In spite of the fact that he's only three years out of the College of the Redwoods, in spite of the fact that he's done little in the way of self-promotion, Craig's business is already well established. "I haven't advertised. I've just stayed very busy. I've made a lot of pieces, and I've really, actively looked for galleries and exhibitions to include these works. Now I have almost a year-and-a-half of commissions ahead of me."
"There was a little bit of culture shock coming back here from California. Out there in California, besides Krenov's students, there's just a lot of woodworking activity going on-to the point where it's probably very competitive." In contrast, Craig hasn't felt a very strong connection to the woodworkers in Central Ohio. 'I’ve not gotten very involved with the woodworking community here. I do know some of the local woodworkers, but it's not quite the same as it is to call up somebody I went to school with. I'm sure the East Coast is similar with all the good woodworking programs they have out there, where you're all speaking the same language. I enjoyed having that kind of close camaraderie. Now it's sort of an adjustment. "It feels neat to be one of the few in a given area who does this kind of work, but I find that I'm doing a lot of educating, teaching people that all cabinets don't need to be nine feet high, that there's another world out there. I feel that I'm giving a little bit back of what a special thing I got to experience, of what neat work and people I was around out there." In that vein, Craig has been teaching a number of woodworking classes in Central Ohio. "This fall and winter I'm teaching classes in chip carving at the Delaware County Cultural Arts Center, at Paxton's Beautiful Woods, at the Hardwood Store in Hilliard. And I've done classes at the Woodworker's Store for several years. "I'm also doing some classes on how to make hand planes, how to cut dovetails, and how to do marquetry. These are classes I teach right here in my shop, classes I set up myself. They came about as a result of folks who, after taking an evening workshop at someplace like the Woodworker's Store, expressed interest in doing a little more. "It's fun to teach workshops. I don't want to be the only one who knows how to do this work:'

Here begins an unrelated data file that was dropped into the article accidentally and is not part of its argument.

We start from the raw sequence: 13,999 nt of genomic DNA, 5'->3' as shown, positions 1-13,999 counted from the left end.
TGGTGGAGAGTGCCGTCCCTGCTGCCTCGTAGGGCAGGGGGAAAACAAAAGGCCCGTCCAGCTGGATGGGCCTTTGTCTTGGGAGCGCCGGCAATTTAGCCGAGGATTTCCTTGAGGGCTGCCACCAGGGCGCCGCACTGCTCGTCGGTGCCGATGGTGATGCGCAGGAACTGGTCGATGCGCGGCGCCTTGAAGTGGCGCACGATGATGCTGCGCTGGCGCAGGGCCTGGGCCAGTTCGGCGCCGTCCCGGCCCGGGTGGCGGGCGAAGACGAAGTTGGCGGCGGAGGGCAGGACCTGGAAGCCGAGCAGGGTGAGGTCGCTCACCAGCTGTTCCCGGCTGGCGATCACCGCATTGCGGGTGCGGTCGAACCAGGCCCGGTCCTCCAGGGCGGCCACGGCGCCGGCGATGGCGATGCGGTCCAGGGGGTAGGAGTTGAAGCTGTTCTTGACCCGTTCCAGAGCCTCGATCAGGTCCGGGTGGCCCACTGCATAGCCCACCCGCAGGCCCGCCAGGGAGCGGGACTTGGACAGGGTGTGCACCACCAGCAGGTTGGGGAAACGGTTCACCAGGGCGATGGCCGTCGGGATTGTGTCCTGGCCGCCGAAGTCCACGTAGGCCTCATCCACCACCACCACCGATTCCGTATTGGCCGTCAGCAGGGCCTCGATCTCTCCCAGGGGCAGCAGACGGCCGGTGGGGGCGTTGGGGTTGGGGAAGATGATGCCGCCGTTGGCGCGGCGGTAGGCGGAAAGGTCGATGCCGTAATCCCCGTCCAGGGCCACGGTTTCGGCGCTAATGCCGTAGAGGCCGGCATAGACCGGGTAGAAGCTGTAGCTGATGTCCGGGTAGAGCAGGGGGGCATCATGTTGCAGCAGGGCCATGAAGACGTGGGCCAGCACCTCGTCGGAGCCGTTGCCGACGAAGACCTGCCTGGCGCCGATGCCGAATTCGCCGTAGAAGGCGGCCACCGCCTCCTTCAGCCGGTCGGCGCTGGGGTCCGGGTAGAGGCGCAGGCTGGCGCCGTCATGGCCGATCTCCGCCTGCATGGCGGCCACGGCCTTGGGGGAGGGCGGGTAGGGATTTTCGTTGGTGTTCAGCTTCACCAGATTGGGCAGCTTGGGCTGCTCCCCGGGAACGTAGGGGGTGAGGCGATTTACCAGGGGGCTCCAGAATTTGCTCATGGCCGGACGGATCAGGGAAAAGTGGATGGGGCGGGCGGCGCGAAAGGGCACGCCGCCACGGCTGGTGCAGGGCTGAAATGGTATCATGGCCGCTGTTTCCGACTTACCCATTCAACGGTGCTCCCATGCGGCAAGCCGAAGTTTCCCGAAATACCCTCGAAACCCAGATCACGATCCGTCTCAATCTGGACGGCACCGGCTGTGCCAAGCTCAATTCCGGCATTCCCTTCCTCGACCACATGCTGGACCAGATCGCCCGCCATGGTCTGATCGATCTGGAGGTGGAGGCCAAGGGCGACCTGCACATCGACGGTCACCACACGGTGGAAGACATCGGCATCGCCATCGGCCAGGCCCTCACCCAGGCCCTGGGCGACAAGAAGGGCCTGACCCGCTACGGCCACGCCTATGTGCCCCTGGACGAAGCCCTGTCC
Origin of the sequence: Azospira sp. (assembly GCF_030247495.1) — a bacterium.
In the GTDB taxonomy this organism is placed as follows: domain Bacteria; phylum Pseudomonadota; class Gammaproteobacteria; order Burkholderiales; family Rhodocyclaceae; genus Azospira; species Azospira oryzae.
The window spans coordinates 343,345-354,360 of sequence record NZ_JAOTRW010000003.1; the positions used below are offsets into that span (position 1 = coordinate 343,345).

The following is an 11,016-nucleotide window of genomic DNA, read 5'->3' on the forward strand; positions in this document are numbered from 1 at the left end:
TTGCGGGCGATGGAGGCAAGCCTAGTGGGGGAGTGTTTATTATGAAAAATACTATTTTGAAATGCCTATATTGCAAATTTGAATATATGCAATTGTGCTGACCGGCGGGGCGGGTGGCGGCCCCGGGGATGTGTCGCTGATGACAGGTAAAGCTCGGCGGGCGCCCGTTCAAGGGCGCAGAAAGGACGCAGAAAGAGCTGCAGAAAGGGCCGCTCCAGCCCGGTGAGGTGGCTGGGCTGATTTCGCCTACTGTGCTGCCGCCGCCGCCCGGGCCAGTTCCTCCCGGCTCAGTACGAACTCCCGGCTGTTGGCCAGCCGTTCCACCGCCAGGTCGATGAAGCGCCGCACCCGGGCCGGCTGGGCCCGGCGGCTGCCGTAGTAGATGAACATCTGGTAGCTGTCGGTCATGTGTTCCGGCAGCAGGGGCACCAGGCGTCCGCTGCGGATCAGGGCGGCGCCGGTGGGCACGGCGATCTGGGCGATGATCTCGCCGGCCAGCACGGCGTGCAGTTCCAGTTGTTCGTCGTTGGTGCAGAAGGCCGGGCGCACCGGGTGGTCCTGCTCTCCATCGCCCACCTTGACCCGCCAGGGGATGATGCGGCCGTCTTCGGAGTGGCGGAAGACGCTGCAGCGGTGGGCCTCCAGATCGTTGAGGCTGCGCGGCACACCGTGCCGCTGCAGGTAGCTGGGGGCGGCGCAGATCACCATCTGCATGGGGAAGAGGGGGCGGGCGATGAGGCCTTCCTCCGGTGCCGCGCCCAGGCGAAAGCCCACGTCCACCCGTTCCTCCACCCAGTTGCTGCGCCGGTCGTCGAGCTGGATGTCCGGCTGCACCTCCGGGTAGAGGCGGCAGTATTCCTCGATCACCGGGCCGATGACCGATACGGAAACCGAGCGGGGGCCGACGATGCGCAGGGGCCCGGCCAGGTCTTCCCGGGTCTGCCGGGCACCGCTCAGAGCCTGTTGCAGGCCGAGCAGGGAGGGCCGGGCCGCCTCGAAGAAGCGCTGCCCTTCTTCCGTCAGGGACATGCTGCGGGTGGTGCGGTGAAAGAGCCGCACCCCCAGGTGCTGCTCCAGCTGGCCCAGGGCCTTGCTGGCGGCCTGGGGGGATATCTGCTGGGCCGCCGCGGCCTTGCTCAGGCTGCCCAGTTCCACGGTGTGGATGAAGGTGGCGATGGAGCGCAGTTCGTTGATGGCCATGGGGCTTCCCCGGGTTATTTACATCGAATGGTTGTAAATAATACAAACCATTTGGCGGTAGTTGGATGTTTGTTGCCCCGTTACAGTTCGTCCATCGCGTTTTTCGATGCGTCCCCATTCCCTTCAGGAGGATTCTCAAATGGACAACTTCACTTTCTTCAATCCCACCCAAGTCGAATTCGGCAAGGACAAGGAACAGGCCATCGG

"I can't believe this is what I get to do for a living:' Woodworking isn't just one thing. It isn't just making chairs, and it isn't just making casework. The river is wide enough to include the man who spends his life in the basement carving jewelry boxes from bits of root and burl. It's deep enough to include the woman who turns fragile, thin-walled vessels from exotically figured woods. It includes makers of high-style Eighteenth Century reproductions. Makers of sleekly designed contemporary furniture. Makers of twig chairs. The river is wide enough and deep enough to include everyone who puts hands to wood impelled by the need to create something identifiably their own from this, most beautiful of materials. It also includes, in its deepest reaches, where the ancient currents are strongest, those craftsmen who approach their material with studied contemplation, with unhurried execution, with grace.
End of article. The article was written by Kerry Pierce, a contributing editor to Woodwork magazine.